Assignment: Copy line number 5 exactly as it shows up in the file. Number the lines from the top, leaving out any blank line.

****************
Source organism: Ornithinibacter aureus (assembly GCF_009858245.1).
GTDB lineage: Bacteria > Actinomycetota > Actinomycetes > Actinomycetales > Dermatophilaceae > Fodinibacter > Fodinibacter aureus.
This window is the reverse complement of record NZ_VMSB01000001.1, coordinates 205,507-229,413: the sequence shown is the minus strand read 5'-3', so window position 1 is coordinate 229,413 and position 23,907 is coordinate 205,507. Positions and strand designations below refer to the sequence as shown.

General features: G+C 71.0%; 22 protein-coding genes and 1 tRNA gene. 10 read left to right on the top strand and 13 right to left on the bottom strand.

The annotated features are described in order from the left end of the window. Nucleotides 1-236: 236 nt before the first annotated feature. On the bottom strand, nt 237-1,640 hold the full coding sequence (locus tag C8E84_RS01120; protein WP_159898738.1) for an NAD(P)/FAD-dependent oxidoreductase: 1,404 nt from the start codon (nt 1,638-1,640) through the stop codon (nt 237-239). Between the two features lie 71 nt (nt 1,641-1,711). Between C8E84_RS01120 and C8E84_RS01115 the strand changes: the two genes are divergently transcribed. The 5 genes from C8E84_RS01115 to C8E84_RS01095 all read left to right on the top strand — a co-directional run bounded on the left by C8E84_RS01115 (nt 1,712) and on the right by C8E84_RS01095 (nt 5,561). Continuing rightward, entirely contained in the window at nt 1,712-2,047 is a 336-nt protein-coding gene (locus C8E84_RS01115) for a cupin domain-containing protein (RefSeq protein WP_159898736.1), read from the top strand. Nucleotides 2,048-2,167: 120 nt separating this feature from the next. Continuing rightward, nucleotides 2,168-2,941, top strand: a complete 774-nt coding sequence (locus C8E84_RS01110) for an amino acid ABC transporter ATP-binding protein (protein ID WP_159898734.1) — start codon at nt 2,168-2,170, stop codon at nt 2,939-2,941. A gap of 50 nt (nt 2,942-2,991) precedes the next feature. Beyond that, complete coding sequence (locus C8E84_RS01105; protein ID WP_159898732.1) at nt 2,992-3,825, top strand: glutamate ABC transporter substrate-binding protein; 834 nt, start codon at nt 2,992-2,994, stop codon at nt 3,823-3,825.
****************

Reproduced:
The annotated features are described in order from the left end of the window. Nucleotides 1-236: 236 nt before the first annotated feature. On the bottom strand, nt 237-1,640 hold the full coding sequence (locus tag C8E84_RS01120; protein WP_159898738.1) for an NAD(P)/FAD-dependent oxidoreductase: 1,404 nt from the start codon (nt 1,638-1,640) through the stop codon (nt 237-239). Between the two features lie 71 nt (nt 1,641-1,711). Between C8E84_RS01120 and C8E84_RS01115 the strand changes: the two genes are divergently transcribed. The 5 genes from C8E84_RS01115 to C8E84_RS01095 all read left to right on the top strand — a co-directional run bounded on the left by C8E84_RS01115 (nt 1,712) and on the right by C8E84_RS01095 (nt 5,561). Continuing rightward, entirely contained in the window at nt 1,712-2,047 is a 336-nt protein-coding gene (locus C8E84_RS01115) for a cupin domain-containing protein (RefSeq protein WP_159898736.1), read from the top strand. Nucleotides 2,048-2,167: 120 nt separating this feature from the next. Continuing rightward, nucleotides 2,168-2,941, top strand: a complete 774-nt coding sequence (locus C8E84_RS01110) for an amino acid ABC transporter ATP-binding protein (protein ID WP_159898734.1) — start codon at nt 2,168-2,170, stop codon at nt 2,939-2,941. A gap of 50 nt (nt 2,942-2,991) precedes the next feature. Beyond that, complete coding sequence (locus C8E84_RS01105; protein ID WP_159898732.1) at nt 2,992-3,825, top strand: glutamate ABC transporter substrate-binding protein; 834 nt, start codon at nt 2,992-2,994, stop codon at nt 3,823-3,825.